Wednesday, June 17, 2009

Delhi to Kochi

We're typing this from our beautiful guesthouse in Kochi, Kerala. It used to be Vasco de Gama's mansion, and apparently he died here, so if we're visited in the night by any Portuguese explorer ghosts we'll know why.

Here's what's happened so far: arriving in Delhi was a hot, sandy experience. After nearly 22 hours of travelling we were pelted wide awake when we stepped off the plane to high, warm winds and sand in our mouth and eyes. It was hot, yes, but the wind made it bearable. The next morning, however, we were definitely hot on our autorickshaw ride to meet Leslie's friend Pallavi in a market in South Delhi. The ride itself was actually one of the amazing things that we have done so far, only because India smacked us in the face. I can't fully describe it, but it was a combination of the insane traffic, the heat, and the sheer number of people that left us completely dumbstruck.

Small children would come up to us whenever we stopped at a light, making signs that they were hungry and pointing out wounds for us to see. I don't even know what to say about that...

The market was a combination of a dusty, cow-filled bustle and air-conditioned, security-guarded extravagance. We wandered around for awhile, our favourite things being the cows that were everywhere, especially sitting between parked cars. One parked car, one parked cow, one parked car, etc...When we met Pallavi we were already exhausted from heat and culture shock, and then she informed us that we were so lucky, because it was only 33 today, and it has been 43 all week long! I couldn't imagine, at the time, trying to see Delhi with ten more degress hitting us, although we got a better idea when we travelled to the Bahai Lotus Temple after lunch, and burnt the soles of our feet on its stone steps, the heat approaching 40.

Since we were all nearly completely exhausted - even Pallavi, who is from Delhi - Pallavi took us to Dilli-Haat, a shady and quiet market where artisans from all over the country come to display their work. I bought a scarf to protect me from the sun, and we sat under a tree drinking fanta and watching stray puppies play in the sand. All we could do after that was stop at McDonald's, on Pallavi's recommendation, to bring home two McVeggie burgers, made with potatoes and mixed vegetables (no beef burgers at McDonald's in India, of course!)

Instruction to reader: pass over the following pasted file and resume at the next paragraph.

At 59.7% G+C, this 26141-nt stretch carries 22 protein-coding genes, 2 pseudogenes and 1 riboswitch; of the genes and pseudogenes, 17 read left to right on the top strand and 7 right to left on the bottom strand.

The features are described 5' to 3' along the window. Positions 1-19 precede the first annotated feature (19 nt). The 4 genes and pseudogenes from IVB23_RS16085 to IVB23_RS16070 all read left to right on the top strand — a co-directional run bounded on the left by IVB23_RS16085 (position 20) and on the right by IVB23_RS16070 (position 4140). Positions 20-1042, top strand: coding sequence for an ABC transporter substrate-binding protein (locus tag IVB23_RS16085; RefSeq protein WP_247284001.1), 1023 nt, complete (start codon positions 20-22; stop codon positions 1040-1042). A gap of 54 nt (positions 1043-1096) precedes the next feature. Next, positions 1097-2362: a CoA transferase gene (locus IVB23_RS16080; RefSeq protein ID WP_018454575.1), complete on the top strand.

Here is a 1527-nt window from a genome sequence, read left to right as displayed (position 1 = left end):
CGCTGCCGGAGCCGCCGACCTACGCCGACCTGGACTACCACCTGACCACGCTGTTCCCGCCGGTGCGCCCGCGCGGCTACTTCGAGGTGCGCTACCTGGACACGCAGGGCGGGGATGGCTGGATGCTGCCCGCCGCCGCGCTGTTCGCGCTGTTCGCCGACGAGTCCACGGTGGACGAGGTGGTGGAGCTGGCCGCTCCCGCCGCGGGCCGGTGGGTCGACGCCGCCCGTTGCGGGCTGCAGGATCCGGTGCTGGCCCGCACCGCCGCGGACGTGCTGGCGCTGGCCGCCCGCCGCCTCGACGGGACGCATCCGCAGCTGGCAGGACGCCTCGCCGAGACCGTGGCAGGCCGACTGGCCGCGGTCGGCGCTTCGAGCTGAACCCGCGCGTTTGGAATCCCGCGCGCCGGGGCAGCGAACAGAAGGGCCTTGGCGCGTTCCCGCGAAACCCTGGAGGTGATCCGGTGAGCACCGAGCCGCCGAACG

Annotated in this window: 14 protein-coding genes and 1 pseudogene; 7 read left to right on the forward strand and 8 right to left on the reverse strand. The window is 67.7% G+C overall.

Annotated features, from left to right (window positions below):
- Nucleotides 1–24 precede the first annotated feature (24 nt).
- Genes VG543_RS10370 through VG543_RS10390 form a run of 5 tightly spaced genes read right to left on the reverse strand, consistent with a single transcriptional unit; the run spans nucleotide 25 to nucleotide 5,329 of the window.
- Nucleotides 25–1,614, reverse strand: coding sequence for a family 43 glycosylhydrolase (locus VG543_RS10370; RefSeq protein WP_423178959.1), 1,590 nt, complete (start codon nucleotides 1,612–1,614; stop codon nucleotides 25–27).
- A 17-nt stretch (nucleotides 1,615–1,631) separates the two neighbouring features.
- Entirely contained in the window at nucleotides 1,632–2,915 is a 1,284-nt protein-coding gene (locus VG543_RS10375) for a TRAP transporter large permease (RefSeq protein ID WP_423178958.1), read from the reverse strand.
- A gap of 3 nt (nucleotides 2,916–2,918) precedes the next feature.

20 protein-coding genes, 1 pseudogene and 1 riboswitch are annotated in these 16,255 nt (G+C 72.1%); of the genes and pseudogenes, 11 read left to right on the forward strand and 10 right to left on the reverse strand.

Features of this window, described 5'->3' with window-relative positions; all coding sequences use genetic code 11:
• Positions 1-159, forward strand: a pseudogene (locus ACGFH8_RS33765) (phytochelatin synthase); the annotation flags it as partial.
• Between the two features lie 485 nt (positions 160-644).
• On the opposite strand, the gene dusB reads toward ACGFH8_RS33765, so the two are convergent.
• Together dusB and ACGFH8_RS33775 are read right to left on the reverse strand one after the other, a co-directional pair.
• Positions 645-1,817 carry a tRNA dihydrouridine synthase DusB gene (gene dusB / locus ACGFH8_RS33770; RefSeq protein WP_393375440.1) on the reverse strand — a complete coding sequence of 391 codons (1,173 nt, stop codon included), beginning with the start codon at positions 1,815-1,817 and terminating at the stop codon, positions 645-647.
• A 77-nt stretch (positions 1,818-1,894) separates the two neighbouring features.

This morning we left on a flight for Kochi, and we had a dangerous run-in with the famous Indian head 'wobble.' Indians often make a motion with their heads that is neither a nod nor a shake, but sort of a sideways nod. The best way we can explain it is if we North Americans were making a gesture to indicate that we were undecided. In India, it can mean 'yes,' 'no,' or 'maybe,' depending on some subtlety that we have yet to figure out. So, you can imagine our dismay when the soldier at the entrance to the airport, armed with some sort of scary gun, handed back our tickets and passports and simply did the head wobble. After a moment of hesitation, we proceeded cautiously through the door, which is apparently what he meant for us to do. Whew.

We landed in Kochi to a 'downright bearable' (James' words upon arrival), though very humid, 28 degrees. Kerala is so different from Delhi, it is the jungle to Delhi's desert. It's full of beautiful, old cantilever fishing vessels and it's much more relaxed. Kochi is an island town with strong Portuguese and Dutch colonial roots. It poured a bit during our long taxi ride, but we had dry-ish (it seems like there is no 'dry' here, because of the humidity, at least at this time of year) conditions for our jaunt out to see the Dutch Palace, originally built in 1555 by the Portuguese as a 'gift' in return for a temple that they previously destroyed, and repaired by the Dutch when they took over the conquest of Kerala from the Portuguese. It is full of Keralan history, as well as beautiful Hindu murals dating from the original construction. On our way back we stopped for dinner at a small vegetarian restaurant that fed us delicious food for a great price. Two masala dosas + two pop = $2.50 total!

We continued home to our guesthouse through goat-filled, dusty lanes, dodging traffic, and upon arrival James promptly fell asleep while Antonia sat on our balcony overlooking the Arabian Sea.

We're exhausted but happy! We love Kerala!


  1. I am so jealous! (I'm writing this comment while I sit in my office at work) The food sounds amazing....and such a good price. My gramps was from Kerala so I'm excited to see it. I'm looking forward to reading all
    your posts!

  2. Posting your travelog - brings back a lot of memories. I recall landing in Delhi at 2am and seeing all the smoke rising in the still night air. I thought it looked like the 'hubs of hades'. I think Delhi is completely different from so many other areas of India. It is a fascinating culture and the further you get away from Delhi, the better it gets. Enjoy!

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